To the teachers who have made such a difference in my life, I say thank you.  To my friends who have chosen to spend their career in education, I say thank you.  To the millions of teachers around the country who constantly find new ways to inspire, I say thank you.  To Senator Ayotte and Governor Romney, I suggest you stop talking and start listening.  Listen to those who have dedicated their career to building the future American workforce.  Listen to the parents who have seen, first-hand, the lasting impact a teacher can have.  Listen to the students who have become inspired by a teacher and, as a result, are now pursuing a career in engineering or math.    You just might learn something.

How do these people sleep at night…

I pride myself on trying to understand and respect people whose opinions I disagree with.  The only way we are going to move forward in our country is by listening to each other and focusing on constructive dialogue rather than political posturing.  How in the world the President addressing students on the importance of staying in school can become a political issue is beyond me.  (Aside from the obvious point that asking them to write letters on how they can help the President was certainly inartful at best…)  Like it or not there are people in this country who have NO interest in making the USA a better place if it means the other guy might get the credit.  And these people will do whatever they can to discredit and defeat that person, and that is just sad to me.

Back to the article though…after 8 years of a president who governed a state that was at the bottom in educational achievement, it is refreshing to have a President who understands the importance of kids staying in school and helping them achieve their potential (here’s hoping that goes beyond words and into meaningful reforms, but that’s another topic).  The fact that people are boycotting the President delivering a message to students is shameful…simply shameful.  How can we teach our kids to listen to others if we censor the words of our opponents.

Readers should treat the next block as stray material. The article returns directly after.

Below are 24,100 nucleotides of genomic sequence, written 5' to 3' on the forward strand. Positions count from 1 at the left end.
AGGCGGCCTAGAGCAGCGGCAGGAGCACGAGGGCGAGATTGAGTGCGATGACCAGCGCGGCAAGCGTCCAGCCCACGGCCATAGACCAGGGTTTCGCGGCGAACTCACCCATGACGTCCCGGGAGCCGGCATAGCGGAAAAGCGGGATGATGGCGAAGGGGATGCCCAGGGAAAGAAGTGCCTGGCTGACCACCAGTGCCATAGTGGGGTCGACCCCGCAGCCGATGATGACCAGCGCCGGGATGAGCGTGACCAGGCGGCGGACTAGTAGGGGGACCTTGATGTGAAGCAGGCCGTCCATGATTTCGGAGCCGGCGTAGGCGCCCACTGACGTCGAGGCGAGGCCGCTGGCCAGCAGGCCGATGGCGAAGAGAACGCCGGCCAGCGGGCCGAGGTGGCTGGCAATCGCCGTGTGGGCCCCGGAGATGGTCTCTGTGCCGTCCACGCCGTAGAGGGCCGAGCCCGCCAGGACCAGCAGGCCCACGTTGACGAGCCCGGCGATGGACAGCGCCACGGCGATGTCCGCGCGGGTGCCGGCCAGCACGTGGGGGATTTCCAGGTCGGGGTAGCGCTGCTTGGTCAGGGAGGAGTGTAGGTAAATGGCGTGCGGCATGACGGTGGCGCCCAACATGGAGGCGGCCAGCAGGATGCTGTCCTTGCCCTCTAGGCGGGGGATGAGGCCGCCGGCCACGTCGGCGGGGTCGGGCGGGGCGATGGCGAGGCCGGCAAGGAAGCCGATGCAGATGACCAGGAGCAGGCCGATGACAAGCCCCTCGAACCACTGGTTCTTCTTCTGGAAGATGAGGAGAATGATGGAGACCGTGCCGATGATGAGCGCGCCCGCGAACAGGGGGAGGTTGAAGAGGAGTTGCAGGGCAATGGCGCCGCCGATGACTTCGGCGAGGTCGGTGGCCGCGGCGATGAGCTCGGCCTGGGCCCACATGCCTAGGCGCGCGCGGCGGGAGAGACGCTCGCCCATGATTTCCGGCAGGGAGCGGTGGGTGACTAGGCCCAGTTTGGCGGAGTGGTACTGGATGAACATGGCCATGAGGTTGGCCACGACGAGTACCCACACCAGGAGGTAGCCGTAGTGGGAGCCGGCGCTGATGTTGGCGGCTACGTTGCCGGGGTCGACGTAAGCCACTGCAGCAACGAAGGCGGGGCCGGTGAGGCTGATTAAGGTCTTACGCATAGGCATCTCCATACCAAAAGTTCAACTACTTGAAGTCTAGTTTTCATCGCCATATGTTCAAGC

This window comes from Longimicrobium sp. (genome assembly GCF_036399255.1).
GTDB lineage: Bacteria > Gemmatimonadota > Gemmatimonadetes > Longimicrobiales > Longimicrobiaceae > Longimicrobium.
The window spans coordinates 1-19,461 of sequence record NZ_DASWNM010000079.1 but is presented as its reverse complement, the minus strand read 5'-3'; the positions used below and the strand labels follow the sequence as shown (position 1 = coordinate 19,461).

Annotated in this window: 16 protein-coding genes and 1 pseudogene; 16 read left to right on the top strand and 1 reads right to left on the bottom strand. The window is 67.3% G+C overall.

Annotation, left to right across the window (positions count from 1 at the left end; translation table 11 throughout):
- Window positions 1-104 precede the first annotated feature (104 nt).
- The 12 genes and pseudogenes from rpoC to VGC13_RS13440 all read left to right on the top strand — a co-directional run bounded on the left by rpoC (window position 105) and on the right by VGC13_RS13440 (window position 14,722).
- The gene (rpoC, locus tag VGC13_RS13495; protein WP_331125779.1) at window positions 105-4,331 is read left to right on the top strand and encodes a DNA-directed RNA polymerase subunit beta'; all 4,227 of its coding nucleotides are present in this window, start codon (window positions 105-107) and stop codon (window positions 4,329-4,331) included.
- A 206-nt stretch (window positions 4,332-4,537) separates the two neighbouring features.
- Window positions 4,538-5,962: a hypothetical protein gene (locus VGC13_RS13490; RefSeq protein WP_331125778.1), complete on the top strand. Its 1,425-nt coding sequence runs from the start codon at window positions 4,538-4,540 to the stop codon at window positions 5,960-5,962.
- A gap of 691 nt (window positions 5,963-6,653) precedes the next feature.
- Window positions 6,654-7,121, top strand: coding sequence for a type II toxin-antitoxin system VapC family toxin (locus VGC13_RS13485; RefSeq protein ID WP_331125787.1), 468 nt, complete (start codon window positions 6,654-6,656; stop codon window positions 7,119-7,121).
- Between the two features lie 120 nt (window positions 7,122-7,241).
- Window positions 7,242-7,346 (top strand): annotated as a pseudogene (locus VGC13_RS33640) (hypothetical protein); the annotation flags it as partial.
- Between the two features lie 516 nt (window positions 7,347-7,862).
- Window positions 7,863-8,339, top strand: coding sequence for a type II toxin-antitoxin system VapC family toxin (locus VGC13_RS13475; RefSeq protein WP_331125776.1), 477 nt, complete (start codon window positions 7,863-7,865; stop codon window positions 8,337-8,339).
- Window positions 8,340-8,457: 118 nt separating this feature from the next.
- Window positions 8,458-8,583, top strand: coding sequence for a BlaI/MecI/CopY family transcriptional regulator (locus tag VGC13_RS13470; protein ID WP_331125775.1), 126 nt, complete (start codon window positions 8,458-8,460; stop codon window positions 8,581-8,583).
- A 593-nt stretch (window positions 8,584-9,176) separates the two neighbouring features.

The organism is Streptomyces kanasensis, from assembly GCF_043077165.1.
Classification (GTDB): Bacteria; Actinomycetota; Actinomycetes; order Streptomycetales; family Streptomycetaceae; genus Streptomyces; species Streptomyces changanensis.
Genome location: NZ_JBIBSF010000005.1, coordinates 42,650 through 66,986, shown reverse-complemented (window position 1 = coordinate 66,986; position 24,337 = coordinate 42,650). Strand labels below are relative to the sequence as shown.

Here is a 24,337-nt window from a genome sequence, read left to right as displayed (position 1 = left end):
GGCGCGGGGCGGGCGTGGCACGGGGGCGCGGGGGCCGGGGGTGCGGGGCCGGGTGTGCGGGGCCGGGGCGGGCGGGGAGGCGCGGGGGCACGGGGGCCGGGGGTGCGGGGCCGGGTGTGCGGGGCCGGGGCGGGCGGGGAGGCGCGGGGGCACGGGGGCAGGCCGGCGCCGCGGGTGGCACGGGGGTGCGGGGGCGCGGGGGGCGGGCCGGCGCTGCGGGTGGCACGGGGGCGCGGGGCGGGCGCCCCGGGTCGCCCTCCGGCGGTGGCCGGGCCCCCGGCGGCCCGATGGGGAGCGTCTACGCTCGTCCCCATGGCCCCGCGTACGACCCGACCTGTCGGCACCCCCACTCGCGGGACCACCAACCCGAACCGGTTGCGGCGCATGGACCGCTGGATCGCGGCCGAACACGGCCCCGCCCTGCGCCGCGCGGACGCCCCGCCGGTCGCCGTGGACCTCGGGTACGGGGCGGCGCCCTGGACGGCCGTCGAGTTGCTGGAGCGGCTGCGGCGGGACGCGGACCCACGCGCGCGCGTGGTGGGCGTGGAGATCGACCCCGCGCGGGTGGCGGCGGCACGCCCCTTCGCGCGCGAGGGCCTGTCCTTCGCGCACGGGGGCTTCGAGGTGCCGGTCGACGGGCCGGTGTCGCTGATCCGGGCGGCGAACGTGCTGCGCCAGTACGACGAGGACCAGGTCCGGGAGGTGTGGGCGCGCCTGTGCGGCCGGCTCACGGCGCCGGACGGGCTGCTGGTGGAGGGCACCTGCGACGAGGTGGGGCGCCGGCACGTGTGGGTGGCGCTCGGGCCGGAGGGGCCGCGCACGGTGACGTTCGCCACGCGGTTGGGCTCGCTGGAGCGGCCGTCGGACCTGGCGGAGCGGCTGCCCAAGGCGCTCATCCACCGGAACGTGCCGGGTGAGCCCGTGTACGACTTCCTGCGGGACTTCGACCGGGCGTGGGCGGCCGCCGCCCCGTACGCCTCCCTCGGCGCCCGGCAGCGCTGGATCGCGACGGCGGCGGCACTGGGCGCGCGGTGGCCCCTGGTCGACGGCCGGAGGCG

Couple of quotes from the article I want to highlight:

1. As far as I am concerned, this is not civics education — it gives the appearance of creating a cult of personality,” said Oklahoma Republican state Sen. Steve Russell. “This is something you’d expect to see in North Korea or in Saddam Hussein’s Iraq.”

               WHAT????????????  Sen. Russell, why you are comparing a speech by a democratically elected president to actions by dictators who ruthlessly kill and detain their own citizens?  Does that make sense?

2. Arizona state schools superintendent Tom Horne, a Republican, said lesson plans for teachers created by Obama’s Education Department “call for a worshipful rather than critical approach.”

               Come again Mr. Horne?  Obama promotes a worshipful approach?  You mean the guy who doesn’t think we should teach the bible as fact and who taught in law school (which is all about critical analysis) is worshipful…umm, I think I’m terrified that this guy is a school superintendent.

To me these comments illustrate the importance of our kids staying in school…maybe the next generation can turn out leaders who aren’t close-minded and who care more about improving lives than getting their name in the paper. 

I don’t like that Democrats went after Bush for doing this in 1991 and I don’t like it now.   I suppose the difference is that Bush made the speech right before his election and used it to talk about his educational policies and plans while Obama will be using the speech to, according to the White House, make “a plea to students to really take their learning seriously. Find out what they’re good at. Set goals. And take the school year seriously.” 

Please explain how you can be opposed to that?